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Mike LeDonne: Where There’s Smoke

Bob Kenselaar By

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The moment you want to get to is where all the influences are just kind of flowing, and then it’s you. That’s the thing.
Mike LeDonne has more than made his mark in jazz over the years, on both piano and organ. One of the New York jazz scene's premier instrumentalists, he's long been a favorite of fellow musicians. "He is incredible," said the late Oscar Peterson, who once described how he would rush to hear LeDonne play every night on a jazz-cruise gig that featured both musicians on the bill. First known mainly for his piano work, LeDonne has increased his profile as an organ player considerably, to the point where it may be eclipsing his reputation as a pianist. His hugely popular organ quartet recording, The Groover (Savant, 2010), was the number-one album on the jazz radio charts for 14 weeks in the year it was released. Both The Groover and its 2011 follow-up, Keep the Faith, feature LeDonne's regular band, which has held court virtually every Tuesday night since the year 2000 at Smoke, the New York City jazz club on Broadway near the corner of 106th Street, also known as Duke Ellington Boulevard.

LeDonne is especially happy with his long tenure at the club. "It's an extraordinary thing to have a steady gig like that and then to see people still coming out in droves to listen. And now the word is out all over the world—people know Tuesday night is organ night at Smoke. They come to New York just to see it. They come right off the plane from Europe and go right to Smoke." Not only does the club draw crowds of fans, but great elder statesmen of jazz such as Lou Donaldson, Frank Wess and George Coleman often drop by and sometimes sit in with LeDonne. "I'm so proud of that," he says. "If I can attract people like that, I must be doing something right."

Born in Bridgeport, Connecticut in 1956, LeDonne grew up in his parents' music shop; his father, Mickey, was a jazz guitarist who also sang in the style of Nat "King" Cole. After earning his degree at the New England Conservatory, the keyboardist settled in New York City in the late '70s, and he's been based there ever since.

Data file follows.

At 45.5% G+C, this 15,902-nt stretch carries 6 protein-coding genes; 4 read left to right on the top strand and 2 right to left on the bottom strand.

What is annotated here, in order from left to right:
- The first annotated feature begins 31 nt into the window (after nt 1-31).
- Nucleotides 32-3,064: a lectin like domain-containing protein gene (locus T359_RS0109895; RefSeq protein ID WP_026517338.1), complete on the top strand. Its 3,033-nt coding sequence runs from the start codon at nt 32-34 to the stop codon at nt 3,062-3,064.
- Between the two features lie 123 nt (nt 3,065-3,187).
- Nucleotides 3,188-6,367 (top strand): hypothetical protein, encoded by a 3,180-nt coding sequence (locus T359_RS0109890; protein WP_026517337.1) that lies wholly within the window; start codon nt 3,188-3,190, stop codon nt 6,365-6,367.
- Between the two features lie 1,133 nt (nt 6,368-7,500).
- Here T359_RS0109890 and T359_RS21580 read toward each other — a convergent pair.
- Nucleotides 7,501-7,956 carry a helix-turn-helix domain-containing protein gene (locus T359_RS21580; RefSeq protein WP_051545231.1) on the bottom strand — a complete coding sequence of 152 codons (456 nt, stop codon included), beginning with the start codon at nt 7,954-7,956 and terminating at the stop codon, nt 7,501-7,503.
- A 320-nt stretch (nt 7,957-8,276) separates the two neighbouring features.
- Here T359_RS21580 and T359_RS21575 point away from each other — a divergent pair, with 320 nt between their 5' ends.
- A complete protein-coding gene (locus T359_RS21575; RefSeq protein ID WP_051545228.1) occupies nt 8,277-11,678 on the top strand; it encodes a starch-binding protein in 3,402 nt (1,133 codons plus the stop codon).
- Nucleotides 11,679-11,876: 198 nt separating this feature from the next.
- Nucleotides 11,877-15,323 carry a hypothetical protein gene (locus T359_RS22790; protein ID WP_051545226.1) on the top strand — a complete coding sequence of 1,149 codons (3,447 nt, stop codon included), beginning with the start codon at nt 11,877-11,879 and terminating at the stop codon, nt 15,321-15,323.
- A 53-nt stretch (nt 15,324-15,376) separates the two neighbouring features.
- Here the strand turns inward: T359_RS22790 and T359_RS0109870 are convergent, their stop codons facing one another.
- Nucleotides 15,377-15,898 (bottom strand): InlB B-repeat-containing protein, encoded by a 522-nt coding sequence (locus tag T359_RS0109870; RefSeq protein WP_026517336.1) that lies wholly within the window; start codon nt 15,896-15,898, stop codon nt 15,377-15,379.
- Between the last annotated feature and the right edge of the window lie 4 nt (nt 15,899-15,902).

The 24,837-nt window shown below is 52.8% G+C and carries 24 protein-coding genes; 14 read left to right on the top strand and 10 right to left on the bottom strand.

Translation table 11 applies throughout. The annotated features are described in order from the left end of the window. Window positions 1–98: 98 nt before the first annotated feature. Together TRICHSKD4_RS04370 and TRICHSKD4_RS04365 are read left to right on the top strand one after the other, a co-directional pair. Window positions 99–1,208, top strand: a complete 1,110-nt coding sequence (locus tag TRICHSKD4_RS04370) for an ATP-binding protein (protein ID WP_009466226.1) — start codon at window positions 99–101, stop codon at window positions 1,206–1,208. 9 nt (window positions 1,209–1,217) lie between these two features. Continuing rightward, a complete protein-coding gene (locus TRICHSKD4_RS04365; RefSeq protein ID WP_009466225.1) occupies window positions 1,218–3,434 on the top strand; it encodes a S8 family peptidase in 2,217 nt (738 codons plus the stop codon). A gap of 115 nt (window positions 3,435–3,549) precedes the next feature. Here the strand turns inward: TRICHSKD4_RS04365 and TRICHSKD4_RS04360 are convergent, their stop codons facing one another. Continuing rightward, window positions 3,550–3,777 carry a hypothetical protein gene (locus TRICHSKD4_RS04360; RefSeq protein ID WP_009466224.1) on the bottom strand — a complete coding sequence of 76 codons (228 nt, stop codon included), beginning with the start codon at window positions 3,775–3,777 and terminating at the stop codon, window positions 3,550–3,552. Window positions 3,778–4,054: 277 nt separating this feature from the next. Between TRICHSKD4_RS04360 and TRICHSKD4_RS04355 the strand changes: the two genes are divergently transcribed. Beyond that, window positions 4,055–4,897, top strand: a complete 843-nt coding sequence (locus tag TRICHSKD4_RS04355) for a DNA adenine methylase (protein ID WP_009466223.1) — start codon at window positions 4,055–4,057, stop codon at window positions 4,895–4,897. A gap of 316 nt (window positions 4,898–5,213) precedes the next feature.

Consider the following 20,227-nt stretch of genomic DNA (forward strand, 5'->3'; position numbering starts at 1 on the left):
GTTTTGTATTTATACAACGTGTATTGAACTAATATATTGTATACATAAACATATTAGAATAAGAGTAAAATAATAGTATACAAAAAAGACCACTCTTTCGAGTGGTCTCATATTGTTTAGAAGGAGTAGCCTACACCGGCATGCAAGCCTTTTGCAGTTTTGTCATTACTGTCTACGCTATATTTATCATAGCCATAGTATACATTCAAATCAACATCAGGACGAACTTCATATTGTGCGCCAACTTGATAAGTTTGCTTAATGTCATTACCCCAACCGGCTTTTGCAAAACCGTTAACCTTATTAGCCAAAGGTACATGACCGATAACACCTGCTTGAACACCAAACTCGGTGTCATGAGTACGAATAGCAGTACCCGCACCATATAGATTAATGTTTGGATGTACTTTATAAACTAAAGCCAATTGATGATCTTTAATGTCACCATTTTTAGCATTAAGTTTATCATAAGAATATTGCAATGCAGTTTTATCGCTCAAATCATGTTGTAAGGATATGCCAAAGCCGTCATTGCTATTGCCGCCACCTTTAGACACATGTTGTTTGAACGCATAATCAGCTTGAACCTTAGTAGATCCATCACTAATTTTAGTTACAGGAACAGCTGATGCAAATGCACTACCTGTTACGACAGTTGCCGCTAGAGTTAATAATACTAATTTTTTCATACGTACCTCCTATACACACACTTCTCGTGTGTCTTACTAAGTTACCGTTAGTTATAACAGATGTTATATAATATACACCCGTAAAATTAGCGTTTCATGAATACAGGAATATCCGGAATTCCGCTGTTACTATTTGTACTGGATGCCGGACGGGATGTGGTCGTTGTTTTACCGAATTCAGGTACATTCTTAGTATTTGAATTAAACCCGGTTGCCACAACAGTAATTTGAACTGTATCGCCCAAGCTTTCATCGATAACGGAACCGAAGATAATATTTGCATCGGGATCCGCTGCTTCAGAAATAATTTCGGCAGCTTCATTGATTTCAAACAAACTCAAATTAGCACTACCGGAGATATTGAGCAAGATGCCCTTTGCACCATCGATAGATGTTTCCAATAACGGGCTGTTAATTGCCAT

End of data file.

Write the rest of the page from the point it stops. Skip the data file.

His experience spans an impressively wide range of jazz styles from traditional swing to modern post-bop. Very early in his career, he was a member of the Widespread Depression Orchestra, playing classic charts of the swing era, and before long, he was playing with Benny Goodman. In the early '80s, he was the house pianist at Jimmy Ryan's, a mainstay of New York's traditional jazz scene at the time, and he went on to work with the Art Farmer-Clifford Jordan Quintet in addition to playing with Dizzy Gillespie, Stanley Turrentine and Sonny Rollins, among many others. His 11-year stint with Milt Jackson is especially notable—LeDonne ultimately served as the musical director of the vibraphonist's working band—as is his long association with Benny Golson. He appears on the saxophonist's New Time, New 'Tet (Concord, 2009) album and three other Golson CDs. Under his own name, LeDonne has recorded 14 albums with featured personnel including Ron Carter, Joshua Redman and Lewis Nash, in addition to his colleagues at Smoke, together known as The Groover Quartet, comprising Eric Alexander, Peter Bernstein, and Joe Farnsworth.

All About Jazz: Your 12-year organ gig at Smoke must set some kind of record.